Pay it forward and prioritize
“There is nothing you can’t do!” As the only child of immigrant parents from Guyana, I’ve heard this mantra repeated for as long as I can remember. Growing up in suburban Massachusetts in the ’70s, I recall seeing many successful professionals; however, I didn’t see any who looked like me. Somehow, that didn’t matter so much and only strengthened my resolve. I knew from a young age that I wanted to be a lawyer, and with my parents’ encouragement and positive affirmations, I believed that this was my destiny.
I have since achieved my professional goal of serving as a general counsel and have also been blessed with the opportunity to be a wife and a mother to two amazing daughters. As I reflect upon how I make this all work, I must confess that I don’t have the secret solution; but I have, over time, learned to operate in accordance with the following principles:
1. Carve out time for yourself without guilt. When my children were young and I was early in my career, I dedicated everything I had to my kids and my work. I felt tremendous guilt for wanting to take time for myself. What I have since realized is that I am my best self, both personally and professionally, when I balance responsibilities with time for my own interests. Admittedly, there will be varying amounts of time available to focus on oneself during life’s many stages. However, my advice to all women is find something that interests you—beyond work—and do as much of it as you can. Now that my husband and I are empty nesters, I have more time for exactly that—and for golf—and no guilt.
2. Make time for the important people in your life. At different points in my career I have (shamefully but not intentionally) prioritized my career over my friends and family. While I’m busier than ever with my career, my personal relationships and the time I set aside for family and friends is a top priority. For instance, my annual girls’ trip with school friends is a must. Despite how challenging it can be to break away, this activity really grounds me and helps me reset. Again, find something that interests you, and do as much of it as you can.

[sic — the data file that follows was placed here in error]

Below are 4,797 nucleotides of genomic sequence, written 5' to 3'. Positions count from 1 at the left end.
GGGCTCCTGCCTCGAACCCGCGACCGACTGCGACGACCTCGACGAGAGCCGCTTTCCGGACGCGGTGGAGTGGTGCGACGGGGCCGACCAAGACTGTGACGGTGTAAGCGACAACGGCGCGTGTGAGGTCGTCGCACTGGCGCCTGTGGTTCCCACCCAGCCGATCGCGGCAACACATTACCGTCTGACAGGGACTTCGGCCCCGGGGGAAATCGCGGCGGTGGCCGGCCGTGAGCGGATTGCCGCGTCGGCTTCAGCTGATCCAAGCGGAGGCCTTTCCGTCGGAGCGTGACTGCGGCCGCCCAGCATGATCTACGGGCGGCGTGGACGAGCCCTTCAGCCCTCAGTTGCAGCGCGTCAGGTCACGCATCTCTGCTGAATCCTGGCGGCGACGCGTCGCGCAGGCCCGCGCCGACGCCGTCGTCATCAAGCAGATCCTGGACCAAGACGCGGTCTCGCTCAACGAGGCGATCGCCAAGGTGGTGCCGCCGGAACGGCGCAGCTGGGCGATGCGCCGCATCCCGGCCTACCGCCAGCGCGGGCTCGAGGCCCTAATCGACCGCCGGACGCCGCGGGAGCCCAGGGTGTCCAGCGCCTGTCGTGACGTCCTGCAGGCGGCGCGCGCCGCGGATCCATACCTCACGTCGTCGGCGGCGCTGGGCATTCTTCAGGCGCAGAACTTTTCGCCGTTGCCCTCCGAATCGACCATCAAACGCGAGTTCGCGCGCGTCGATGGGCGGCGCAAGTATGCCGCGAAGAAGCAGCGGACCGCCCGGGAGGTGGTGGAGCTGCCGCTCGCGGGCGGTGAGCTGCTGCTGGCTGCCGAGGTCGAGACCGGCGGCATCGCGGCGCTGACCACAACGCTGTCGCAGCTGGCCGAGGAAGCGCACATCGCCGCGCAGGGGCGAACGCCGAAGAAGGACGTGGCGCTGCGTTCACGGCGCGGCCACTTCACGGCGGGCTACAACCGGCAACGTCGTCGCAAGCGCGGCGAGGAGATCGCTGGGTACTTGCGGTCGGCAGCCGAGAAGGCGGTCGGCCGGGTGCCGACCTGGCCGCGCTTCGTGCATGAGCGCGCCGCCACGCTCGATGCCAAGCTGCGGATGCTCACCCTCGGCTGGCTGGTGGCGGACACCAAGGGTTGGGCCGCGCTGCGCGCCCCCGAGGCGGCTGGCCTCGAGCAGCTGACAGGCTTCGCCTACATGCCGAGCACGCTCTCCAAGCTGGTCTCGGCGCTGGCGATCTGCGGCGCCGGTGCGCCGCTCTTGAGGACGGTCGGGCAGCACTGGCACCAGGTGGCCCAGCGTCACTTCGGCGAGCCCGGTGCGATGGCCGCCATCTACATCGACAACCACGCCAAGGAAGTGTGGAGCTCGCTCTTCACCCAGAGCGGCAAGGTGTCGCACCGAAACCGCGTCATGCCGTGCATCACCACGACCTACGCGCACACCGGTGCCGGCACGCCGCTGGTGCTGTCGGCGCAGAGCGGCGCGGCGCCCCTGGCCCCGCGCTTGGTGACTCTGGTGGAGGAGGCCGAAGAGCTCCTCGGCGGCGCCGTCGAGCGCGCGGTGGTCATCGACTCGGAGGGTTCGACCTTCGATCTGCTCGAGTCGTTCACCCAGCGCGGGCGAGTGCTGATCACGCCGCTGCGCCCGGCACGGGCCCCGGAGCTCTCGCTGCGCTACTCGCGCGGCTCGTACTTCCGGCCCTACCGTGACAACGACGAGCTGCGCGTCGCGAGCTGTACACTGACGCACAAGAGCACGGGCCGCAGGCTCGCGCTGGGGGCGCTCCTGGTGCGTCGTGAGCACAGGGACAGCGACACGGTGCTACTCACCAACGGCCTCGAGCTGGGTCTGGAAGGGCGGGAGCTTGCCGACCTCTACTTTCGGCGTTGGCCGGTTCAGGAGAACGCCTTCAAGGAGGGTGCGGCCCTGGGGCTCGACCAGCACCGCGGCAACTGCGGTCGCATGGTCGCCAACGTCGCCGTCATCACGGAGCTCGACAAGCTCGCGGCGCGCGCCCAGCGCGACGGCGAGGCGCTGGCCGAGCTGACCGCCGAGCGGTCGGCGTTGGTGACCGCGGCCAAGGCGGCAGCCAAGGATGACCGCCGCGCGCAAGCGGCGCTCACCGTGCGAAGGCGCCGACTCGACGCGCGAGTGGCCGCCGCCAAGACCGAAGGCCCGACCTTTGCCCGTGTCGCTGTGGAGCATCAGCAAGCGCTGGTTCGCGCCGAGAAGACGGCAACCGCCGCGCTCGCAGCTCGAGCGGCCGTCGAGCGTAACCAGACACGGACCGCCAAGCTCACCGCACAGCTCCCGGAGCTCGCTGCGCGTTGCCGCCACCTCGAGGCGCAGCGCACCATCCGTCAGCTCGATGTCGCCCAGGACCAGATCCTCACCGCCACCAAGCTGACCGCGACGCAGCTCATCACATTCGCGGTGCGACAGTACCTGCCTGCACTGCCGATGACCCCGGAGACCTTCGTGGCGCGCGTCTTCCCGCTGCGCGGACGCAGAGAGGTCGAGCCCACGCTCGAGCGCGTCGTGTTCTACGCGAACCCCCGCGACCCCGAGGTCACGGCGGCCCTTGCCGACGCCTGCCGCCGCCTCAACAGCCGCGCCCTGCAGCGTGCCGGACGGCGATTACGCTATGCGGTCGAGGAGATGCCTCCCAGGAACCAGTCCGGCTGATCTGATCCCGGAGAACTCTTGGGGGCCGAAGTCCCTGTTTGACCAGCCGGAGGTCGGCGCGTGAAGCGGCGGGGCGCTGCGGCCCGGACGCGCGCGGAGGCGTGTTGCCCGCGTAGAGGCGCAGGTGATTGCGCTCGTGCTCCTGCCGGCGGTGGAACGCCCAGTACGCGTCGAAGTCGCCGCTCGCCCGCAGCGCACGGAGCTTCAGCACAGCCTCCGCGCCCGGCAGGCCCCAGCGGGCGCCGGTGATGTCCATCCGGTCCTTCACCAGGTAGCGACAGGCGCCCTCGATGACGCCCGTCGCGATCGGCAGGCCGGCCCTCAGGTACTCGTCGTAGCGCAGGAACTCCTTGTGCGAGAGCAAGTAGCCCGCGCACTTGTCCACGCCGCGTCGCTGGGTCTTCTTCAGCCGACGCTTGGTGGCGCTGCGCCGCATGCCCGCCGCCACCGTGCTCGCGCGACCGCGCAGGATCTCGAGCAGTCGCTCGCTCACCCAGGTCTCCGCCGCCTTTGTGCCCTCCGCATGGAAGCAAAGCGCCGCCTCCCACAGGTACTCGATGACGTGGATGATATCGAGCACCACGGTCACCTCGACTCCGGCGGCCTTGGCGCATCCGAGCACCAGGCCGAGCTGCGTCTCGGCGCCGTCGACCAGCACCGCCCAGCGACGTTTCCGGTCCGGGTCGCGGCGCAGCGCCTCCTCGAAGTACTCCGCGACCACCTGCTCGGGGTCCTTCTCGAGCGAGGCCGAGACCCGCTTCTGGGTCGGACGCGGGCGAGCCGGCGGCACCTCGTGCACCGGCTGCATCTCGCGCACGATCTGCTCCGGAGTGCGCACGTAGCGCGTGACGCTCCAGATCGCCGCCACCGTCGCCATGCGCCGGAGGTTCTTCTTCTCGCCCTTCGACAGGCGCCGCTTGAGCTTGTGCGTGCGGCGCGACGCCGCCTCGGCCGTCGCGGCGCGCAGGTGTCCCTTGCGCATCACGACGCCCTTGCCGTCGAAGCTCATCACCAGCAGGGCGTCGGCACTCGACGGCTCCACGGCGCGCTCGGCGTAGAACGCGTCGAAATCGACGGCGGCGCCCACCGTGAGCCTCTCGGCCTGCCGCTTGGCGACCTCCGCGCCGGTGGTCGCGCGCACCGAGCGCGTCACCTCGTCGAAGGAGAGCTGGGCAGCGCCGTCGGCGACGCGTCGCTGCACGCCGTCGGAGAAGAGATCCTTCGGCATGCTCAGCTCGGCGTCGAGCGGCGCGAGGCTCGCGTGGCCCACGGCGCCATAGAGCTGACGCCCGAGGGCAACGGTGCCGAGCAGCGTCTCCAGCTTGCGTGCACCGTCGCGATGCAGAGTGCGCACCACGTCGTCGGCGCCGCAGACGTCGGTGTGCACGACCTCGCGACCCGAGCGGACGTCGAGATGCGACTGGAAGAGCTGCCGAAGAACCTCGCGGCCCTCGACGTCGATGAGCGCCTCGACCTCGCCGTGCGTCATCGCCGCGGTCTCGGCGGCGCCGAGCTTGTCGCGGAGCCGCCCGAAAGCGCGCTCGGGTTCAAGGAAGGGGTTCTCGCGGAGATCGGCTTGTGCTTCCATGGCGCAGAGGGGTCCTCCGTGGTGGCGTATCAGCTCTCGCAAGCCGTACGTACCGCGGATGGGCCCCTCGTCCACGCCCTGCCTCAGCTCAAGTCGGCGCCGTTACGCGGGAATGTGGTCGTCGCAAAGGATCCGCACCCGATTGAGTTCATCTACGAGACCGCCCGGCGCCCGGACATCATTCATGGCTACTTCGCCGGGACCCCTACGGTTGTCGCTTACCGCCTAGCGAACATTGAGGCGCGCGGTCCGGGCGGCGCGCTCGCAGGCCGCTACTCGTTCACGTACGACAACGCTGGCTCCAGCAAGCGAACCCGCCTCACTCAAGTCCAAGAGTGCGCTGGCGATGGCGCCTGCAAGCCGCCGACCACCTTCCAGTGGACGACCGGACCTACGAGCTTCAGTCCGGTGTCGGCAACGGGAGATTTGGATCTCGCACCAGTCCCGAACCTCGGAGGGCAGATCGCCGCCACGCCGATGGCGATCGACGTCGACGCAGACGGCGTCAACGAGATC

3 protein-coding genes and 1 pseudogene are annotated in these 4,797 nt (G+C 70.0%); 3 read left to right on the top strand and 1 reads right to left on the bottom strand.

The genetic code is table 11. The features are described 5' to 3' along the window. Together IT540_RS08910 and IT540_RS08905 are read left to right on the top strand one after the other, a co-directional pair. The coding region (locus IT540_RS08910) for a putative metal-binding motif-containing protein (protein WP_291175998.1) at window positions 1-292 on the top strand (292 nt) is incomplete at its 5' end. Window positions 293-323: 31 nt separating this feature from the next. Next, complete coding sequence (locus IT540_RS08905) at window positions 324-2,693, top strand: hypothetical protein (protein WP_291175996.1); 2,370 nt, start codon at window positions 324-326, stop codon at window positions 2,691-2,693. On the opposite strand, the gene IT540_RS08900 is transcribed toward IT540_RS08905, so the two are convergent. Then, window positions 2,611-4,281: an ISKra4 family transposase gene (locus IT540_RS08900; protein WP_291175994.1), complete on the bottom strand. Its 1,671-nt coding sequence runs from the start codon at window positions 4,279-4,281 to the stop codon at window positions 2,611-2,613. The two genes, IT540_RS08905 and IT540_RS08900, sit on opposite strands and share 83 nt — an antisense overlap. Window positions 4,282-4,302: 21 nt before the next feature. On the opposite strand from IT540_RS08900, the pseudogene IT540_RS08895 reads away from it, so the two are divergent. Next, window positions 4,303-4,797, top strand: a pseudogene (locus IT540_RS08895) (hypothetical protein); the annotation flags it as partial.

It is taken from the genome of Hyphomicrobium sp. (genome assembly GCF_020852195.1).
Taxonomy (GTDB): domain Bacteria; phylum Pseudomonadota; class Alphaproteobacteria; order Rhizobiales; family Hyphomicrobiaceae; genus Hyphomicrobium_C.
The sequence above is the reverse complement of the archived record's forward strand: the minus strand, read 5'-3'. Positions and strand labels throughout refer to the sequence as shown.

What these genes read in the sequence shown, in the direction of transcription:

3. Have the courage to say no. With so much happening in our busy lives, the only thing we can really control is our own choices, including where we spend our time and energy. I can’t do everything, so I have to be selective in determining what I can accomplish and what I don’t have the bandwidth, energy or interest to commit to. This behavior takes practice to master, but the reward is worth the effort.
4. Be a role model for others. I live my life by the old adage that to whom much is given, much is required. I have had numerous mentors and sponsors throughout my career, and I feel a tremendous responsibility to pay that forward. I strive to serve as a role model for other aspiring women, the young people in my extended family and my own daughters—part of my purpose is to serve in this way.
5. Regularly affirm and reaffirm yourself. I think it’s natural to have periods in your life where you focus on what you’re not doing well. I try to counter those feelings through self-reflection by starting each day with giving thanks and taking some quiet time for meditation. I also keep a small list of wins and accomplishments, which I reflect on when things haven’t necessarily gone as planned. This list boosts my confidence, serves as a reminder of my strengths and positive attributes, and helps combat self-doubt. It’s in these moments that my parents’ mantra rings true: “There is nothing you can’t do!”
Wanji Walcott joined PayPal in 2015 after 20 years in the financial technology and payments industry. She leads PayPal’s global legal team and oversees the company’s daily legal activities. Walcott helped found the global pro-bono program, serves as the executive sponsor of PayPal’s women’s affinity group, and is an advocate for diversity in the workplace.
Making It Work is a column in partnership with the Working Mother Best Law Firms for Women initiative in which lawyers share how they manage both life’s challenges and work’s demands. Visit workingmother.com for more.